Members of MCC have become increasingly concerned about the lack of transparency in the way that MCC Committee and its sub-committees operate.
Meetings are always held in private and minutes are never published. “Proceedings” are posted on the members’ section of MCC’s website in the members’ area, but this normally happens months after the meeting.
AGM papers are despatched less than three weeks before the AGM, with recommendations accepted by members casting a postal vote before the date of the AGM.
This mechanism ensures that no recommendation made by MCC to members has ever been rejected.

MCC members have, over many years, attempted to make MCC more accountable to the membership and more transparent in the way decisions are made.
The Scott-Baker Report in 2002 and, more recently, the ISWP report in 2014 each made a series of recommendations to improve the governance of MCC.
MCC chose not to adopt any of the key recommendations in either of these internal reports.
When Sport England issued its Code of Governance in 2016, which required sports governing bodies to meet new standards of governance as a condition of receiving money from central government.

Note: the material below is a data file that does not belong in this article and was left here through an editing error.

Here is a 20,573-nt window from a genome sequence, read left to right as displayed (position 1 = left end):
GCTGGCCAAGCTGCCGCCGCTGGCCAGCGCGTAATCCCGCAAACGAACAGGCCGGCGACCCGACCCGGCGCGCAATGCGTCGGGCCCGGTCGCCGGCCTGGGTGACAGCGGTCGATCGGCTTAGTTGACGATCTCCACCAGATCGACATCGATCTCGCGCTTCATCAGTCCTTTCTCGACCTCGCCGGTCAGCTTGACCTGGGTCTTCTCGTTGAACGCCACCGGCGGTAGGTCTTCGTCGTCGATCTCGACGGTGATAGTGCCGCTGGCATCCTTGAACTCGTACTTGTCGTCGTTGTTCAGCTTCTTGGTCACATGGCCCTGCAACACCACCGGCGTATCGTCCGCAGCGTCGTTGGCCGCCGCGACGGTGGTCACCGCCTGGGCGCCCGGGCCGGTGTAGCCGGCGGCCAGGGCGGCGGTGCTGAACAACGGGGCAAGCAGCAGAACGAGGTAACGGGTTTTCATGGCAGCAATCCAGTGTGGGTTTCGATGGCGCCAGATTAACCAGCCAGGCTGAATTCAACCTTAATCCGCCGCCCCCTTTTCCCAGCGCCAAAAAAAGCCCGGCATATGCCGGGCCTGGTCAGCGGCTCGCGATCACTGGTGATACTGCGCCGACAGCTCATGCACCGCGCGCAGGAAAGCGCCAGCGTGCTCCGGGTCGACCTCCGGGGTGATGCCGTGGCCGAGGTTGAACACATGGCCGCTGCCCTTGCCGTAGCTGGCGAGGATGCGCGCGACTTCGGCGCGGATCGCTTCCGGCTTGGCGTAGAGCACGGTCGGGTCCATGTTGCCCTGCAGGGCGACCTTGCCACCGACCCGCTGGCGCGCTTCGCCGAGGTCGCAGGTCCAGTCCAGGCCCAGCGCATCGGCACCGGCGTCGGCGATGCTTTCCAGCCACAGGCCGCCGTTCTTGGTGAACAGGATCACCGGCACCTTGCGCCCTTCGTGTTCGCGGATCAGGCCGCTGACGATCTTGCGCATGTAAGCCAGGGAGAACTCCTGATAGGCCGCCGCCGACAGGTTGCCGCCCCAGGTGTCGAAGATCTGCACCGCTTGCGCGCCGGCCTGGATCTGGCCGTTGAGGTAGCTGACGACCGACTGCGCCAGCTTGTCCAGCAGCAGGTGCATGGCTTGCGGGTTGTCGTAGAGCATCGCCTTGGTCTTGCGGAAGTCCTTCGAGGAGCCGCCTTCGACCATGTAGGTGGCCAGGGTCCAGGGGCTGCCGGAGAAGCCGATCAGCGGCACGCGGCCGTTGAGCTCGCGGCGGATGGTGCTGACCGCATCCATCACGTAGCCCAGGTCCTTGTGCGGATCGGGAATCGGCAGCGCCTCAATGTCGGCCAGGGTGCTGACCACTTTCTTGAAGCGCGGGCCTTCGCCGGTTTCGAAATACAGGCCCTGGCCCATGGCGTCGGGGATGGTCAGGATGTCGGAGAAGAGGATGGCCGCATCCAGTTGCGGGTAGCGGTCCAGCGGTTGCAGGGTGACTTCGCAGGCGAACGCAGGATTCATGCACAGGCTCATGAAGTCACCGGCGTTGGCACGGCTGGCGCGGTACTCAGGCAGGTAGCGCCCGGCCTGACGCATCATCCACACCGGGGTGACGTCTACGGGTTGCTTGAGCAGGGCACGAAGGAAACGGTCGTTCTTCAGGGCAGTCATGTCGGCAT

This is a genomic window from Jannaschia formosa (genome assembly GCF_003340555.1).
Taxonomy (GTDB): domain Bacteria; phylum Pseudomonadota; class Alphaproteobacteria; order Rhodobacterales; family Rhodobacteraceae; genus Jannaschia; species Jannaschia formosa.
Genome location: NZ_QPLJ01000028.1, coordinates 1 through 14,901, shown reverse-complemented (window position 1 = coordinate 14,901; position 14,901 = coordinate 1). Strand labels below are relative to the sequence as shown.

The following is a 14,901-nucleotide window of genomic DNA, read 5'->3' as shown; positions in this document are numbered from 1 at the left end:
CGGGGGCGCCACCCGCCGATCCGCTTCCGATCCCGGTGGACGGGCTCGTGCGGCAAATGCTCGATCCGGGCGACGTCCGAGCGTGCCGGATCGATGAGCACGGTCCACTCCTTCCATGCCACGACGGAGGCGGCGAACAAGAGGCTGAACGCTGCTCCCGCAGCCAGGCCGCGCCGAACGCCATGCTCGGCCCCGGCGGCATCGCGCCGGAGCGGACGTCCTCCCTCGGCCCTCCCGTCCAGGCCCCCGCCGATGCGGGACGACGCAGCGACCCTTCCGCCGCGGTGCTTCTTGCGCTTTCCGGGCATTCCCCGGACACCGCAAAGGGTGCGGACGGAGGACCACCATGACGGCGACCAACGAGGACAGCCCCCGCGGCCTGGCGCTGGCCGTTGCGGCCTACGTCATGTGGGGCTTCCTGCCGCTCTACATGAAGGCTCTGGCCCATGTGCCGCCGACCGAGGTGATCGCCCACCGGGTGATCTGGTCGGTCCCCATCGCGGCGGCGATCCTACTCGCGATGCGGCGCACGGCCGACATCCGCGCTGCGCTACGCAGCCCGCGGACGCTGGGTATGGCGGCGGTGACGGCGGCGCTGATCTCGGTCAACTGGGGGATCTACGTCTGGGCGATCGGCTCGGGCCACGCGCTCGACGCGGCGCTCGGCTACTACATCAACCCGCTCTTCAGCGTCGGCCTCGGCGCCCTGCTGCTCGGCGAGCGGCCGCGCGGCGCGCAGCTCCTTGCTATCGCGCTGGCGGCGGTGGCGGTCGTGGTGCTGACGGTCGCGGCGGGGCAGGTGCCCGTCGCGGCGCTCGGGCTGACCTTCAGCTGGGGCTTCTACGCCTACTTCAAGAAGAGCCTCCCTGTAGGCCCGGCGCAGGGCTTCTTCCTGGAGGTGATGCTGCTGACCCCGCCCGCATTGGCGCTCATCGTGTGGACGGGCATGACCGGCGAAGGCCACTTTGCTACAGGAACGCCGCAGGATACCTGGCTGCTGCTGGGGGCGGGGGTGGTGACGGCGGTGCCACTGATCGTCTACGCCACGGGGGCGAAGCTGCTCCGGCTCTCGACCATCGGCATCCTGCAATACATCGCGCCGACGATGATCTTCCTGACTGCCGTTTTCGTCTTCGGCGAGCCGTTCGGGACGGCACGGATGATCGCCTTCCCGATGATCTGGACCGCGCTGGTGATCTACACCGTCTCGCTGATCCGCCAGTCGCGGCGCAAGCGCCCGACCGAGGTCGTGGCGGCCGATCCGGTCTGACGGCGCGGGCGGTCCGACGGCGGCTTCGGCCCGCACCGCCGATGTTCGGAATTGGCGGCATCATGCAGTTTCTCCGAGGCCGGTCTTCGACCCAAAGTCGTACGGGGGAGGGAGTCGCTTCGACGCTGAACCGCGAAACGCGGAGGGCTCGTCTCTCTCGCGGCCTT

MCC chose not to adopt any of the recommendations in the Code, as MCC did not receive any money direct from central government.
In January 2020 MCC indicated that there would be changes to the governance arrangements following a “health check” commissioned from the Portas Consultancy. MCC refused to publish any details of the “Portas Review”, instead including a short section in “Maintaining our Focus”, emailed to members as the end of January 2020, immediately before an Informal Meeting at MCC on 4th February 2020.
A major issue of concern to members has been the financial health of the club and the rationale behind decisions taken by MCC that have impacted adversely on the financial position.
Unfortunately, several decisions have been made that have had a negative and significant impact on the financial health of the club.
The decision of MCC to recommend that Life Memberships should be sold to raise capital provoked significant opposition among members.

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